Liked by 1 person

    1. I have seen much of what you described too, Vashti. That is so sad. I have learned so much about writing and myself by being a reviewer. You must be kind and non-judgmental when you review other writer’s work. I feel like it is an opportunity to learn and grow for the author, the reader, and the reviewer. I hope I inspire others to try it. As long as they realize they should never destroy the author or their work. ❤️❤️❤️


  6. One thing I would like to ask in regards to your reviewing: do you share your reviews on Goodreads, amazon etc.? The reason why I ask is, I don’t. I feel that if I get the book from a site that wants me to review the work (for free) it’s unfair for me to post a review anywhere but my blog. I struggle with this because I know the sites want me to put those other reviews up and I’m unsure if Goodreads, amazon will not boot me because I do receive it free for review. Any thoughts on this? Thanks, this has been such a stressor for me.

    Liked by 1 person

    1. I add it to Goodreads and Amazon, my blog, and Lit World Interviews. I figure it only helps the author if the review is at the point of sale. The more you can share the better. Reviews sell books. I do know that. The author can’t post our reviews. Only we can. Does that help? I hate that it worries you. ❤️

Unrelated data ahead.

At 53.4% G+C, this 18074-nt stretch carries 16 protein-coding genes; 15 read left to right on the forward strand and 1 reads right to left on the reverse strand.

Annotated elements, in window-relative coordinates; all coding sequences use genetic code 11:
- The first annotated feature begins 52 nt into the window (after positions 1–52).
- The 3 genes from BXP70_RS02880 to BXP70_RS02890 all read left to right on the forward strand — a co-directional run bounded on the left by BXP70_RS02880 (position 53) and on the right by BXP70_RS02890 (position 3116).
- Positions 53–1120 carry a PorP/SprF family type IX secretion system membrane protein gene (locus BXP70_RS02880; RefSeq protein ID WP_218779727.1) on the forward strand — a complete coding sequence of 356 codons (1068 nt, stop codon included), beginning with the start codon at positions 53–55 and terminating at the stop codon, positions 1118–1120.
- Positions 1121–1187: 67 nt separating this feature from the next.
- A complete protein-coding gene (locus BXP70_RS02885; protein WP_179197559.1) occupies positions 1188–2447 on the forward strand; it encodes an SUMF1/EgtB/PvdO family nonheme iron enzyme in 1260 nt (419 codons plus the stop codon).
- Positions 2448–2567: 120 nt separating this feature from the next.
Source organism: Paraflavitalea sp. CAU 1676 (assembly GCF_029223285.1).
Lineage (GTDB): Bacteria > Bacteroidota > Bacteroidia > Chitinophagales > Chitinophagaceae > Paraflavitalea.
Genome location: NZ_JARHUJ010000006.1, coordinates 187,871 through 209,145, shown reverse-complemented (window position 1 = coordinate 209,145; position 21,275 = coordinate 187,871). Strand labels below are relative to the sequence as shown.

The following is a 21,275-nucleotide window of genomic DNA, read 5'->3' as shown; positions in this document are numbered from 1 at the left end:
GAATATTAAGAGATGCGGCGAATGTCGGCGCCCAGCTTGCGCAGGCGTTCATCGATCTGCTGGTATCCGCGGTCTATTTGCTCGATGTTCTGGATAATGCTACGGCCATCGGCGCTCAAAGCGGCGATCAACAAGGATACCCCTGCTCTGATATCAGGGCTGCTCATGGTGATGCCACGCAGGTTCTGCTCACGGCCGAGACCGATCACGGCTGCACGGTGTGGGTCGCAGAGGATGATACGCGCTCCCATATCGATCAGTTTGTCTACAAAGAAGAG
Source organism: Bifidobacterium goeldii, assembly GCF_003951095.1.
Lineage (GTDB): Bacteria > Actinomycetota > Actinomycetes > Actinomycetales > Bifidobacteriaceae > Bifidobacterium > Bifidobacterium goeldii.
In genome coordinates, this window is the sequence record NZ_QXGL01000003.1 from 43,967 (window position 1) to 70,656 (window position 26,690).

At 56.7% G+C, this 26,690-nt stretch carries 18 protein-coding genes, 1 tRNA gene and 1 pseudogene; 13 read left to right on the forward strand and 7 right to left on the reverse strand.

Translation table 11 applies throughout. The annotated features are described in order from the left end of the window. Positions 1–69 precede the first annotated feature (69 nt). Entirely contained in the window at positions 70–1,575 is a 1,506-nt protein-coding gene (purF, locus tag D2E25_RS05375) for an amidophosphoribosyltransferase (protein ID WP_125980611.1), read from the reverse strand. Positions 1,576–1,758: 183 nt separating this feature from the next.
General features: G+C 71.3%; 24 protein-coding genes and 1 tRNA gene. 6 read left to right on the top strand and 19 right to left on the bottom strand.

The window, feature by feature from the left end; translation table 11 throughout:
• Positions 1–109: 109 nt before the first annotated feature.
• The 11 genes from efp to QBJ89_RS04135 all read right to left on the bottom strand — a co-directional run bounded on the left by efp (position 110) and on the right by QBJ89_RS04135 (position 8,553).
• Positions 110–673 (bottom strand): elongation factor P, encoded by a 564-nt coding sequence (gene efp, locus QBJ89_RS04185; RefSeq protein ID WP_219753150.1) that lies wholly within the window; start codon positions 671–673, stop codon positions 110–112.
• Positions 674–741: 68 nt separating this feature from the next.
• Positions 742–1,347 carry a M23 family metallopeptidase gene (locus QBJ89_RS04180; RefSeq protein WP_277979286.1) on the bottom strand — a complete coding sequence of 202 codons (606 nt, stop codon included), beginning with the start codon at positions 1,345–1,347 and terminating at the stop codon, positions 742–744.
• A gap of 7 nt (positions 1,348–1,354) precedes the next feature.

Liked by 1 person

      1. I just hear so much about reviews being pulled by Amazon because they think you “know” that author. I review books I like. If they happen to be by someone I “know” via online that shouldn’t be something that gets my reviews nixed. Well, thank you!! I am going to try and post reviews on those sites and see how the experience goes.

        Liked by 1 person

        1. Tracie, I haven’t had any pulled that I know of. I think the problem is when we become authors ourselves. No one knows the real reasons the reviews get pulled. I think it has to do with the author’s followers on Amazon. Not sure though. Good luck to you! ❤️

          Liked by 1 person

    1. I try to write about the emotions the writer evokes in me. Everyone has their own way of reviewing. I hope I am as subjective as possible… And fair. Thanks for your comments. ❤️